(WARNING: THIS POST IS WORD HEAVY…tomorrow’s will be picture heavy…so there will be balance)
Once I had the quilt designed for this years Road Project I had to come up with “The Plan”.
What is “The Plan” you might ask. Well let me back up a bit with some more information first.
Last years project, The Castle Wall Quilt (which has a given name of Traveler’s Walls…but I have a feeling I will always refer to it as The Castle Wall Quilt), was also a scrappy quilt. Scrap quilts really work for me in these projects for a number of reasons.
Reason #1 – I love scrappy quilts. And of course we all make what we love. That being said if you aren’t a scrappy quilt lover then adapt the blocks into a palette “plan” that makes you happy. Read on for some yardage info in a few paragraphs that will help you out if you wish to make an adaptation to the plan.
Reason #2– These blocks move around a lot. I plan to kit up all seven blocks in a row within a week to 10 days of starting each design. And then of course these sandwich bags of block kits are being stuffed into my backpack and off we both go. I might take a bag out in the airport while waiting for my flight, or in the hotel room after teaching, or towards the end of class if a student asks to see the block I am working on in person (this started to happen a lot towards the end of 2014 and Castle Wall). So basically there is a chance that a piece or two might just land up being lost. So if the block is scrappy I can either wait to I get home and replace the lost part. NOTE: I keep all the fabrics used in the block kits in a basket in my studio until the blocks are done for this purpose. Or if there just is no more of the needed fabric…well then I find something close enough and substitute. Just like we see done in so many antique quilts. Just get it done. And being scrappy this situation won’t make the block stick out like a sore thumb.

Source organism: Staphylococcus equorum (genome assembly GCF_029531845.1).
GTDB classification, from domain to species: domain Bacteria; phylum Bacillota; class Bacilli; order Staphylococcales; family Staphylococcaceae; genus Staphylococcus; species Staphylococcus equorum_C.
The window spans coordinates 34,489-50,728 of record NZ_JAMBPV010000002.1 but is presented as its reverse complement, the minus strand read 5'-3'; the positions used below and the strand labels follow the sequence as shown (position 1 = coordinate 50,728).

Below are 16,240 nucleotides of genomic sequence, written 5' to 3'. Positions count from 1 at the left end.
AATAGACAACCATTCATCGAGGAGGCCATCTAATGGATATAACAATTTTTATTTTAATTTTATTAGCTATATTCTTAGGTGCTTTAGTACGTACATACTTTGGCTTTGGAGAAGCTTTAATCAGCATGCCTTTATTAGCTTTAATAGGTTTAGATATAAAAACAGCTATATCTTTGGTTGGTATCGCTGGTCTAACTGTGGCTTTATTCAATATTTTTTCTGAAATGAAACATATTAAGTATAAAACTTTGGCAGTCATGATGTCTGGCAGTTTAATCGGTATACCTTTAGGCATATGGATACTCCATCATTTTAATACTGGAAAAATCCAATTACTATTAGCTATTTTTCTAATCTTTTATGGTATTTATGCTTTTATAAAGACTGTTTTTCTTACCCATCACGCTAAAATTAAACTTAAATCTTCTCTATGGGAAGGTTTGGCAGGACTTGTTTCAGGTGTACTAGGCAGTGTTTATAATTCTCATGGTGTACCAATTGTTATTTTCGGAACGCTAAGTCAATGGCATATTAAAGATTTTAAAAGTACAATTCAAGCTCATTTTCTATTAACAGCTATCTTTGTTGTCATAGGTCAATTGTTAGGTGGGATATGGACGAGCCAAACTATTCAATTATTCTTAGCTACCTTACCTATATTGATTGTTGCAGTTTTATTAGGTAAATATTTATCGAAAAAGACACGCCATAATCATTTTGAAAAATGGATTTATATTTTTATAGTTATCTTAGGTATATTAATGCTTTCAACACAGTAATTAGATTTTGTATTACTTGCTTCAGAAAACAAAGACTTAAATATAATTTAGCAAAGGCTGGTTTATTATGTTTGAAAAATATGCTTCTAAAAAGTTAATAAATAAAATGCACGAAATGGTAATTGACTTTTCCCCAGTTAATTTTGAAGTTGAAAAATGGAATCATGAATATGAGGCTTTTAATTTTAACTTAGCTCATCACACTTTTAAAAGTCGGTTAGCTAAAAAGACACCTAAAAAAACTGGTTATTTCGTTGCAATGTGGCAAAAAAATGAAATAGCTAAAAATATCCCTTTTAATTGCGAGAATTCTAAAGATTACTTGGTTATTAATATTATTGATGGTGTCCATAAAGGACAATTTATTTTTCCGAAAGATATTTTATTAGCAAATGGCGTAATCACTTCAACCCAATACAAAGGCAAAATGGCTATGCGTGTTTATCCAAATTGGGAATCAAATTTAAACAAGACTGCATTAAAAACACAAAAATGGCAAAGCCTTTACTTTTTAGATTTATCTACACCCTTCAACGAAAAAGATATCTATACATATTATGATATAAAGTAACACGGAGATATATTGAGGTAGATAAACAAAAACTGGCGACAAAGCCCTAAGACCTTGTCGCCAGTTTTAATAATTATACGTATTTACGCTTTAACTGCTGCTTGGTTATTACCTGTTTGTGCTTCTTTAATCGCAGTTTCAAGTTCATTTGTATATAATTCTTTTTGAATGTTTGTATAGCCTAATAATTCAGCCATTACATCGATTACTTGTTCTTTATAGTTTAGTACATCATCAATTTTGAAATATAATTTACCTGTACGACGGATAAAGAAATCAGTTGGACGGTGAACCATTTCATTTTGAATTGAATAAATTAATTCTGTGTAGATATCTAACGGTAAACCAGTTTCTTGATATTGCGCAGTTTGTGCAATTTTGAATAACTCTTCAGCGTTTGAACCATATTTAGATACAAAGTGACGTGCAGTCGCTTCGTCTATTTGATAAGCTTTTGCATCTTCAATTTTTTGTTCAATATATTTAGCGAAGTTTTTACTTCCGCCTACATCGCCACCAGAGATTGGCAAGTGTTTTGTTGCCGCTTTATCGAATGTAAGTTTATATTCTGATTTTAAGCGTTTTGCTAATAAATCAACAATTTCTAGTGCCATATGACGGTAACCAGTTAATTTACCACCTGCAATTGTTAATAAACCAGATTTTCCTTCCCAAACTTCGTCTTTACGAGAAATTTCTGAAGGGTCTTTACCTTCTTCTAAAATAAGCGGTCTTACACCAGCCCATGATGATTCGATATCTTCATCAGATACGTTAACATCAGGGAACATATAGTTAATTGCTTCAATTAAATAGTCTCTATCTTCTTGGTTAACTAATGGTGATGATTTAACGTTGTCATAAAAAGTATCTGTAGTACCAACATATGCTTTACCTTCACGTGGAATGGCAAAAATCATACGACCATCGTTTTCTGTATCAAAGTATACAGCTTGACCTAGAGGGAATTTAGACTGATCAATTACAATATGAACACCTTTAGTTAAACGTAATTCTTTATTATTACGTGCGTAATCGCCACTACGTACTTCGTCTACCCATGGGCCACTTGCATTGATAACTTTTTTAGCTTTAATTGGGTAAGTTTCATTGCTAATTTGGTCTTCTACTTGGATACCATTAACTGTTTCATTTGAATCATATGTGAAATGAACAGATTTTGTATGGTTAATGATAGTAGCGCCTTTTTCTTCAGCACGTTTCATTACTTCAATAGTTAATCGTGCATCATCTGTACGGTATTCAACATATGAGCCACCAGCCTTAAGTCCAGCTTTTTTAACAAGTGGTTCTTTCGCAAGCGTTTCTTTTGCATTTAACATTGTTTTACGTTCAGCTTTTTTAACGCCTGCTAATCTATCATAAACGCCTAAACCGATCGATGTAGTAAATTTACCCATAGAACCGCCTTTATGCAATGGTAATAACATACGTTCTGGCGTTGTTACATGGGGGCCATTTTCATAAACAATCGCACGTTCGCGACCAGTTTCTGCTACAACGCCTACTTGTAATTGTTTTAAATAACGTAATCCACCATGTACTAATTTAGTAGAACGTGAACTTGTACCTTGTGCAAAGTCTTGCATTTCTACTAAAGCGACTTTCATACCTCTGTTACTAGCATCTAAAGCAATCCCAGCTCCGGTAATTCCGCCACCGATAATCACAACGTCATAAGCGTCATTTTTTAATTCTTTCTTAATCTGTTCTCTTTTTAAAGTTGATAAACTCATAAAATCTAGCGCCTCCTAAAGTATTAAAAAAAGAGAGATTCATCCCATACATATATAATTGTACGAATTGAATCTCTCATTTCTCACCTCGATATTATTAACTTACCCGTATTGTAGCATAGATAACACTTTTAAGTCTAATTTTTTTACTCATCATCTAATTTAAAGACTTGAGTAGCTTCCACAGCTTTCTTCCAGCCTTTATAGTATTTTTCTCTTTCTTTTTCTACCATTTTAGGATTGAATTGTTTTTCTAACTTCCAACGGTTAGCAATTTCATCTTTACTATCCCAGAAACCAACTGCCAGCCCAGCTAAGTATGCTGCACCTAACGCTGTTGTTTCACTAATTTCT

Reason #3– And probably the most important reason. Treating each block like it’s own little quilt (I will discuss this more in a bit) keeps this project fresh to me while working on it. And that keeps the project from fermenting. Yes fermenting. See there are no UFOs in my studio, there are just quilts in various stages of fermentation I say.
So let’s cover this concept of each block is it’s own little quilt.
Well easy. Treat each block as it’s own little quilt and PLAY.
Play with color combinations and texture combinations….just play. It’s ok to play. We sometimes forget that this is needed in order to grow creatively. And not every block will be a striking success. Clunkers happen. But they are also needed in a quilt of this nature. In most cases they calm things down and become places for eyes to rest. And well sometimes there are just truly hideous blocks…and those become fodder for the back of the quilt. It happens to all of us. Don’t let it be a stopper. Just set it to the side for the quilt back. Just remember you need to play to grow.
So for my quilt each block will be it’s own little quilt in coloration but there does have to be something that pulls it all together. In the Castle Wall Quilt (there I go again) it was the center fabric. I fell in love with Bohemia by Julie Paschkis/In The Beginning Fabrics and used a print from the line in three different colors, black, white and yellow, for the centers. But I didn’t want to go that route this year. I wanted something that would allow me to play even more.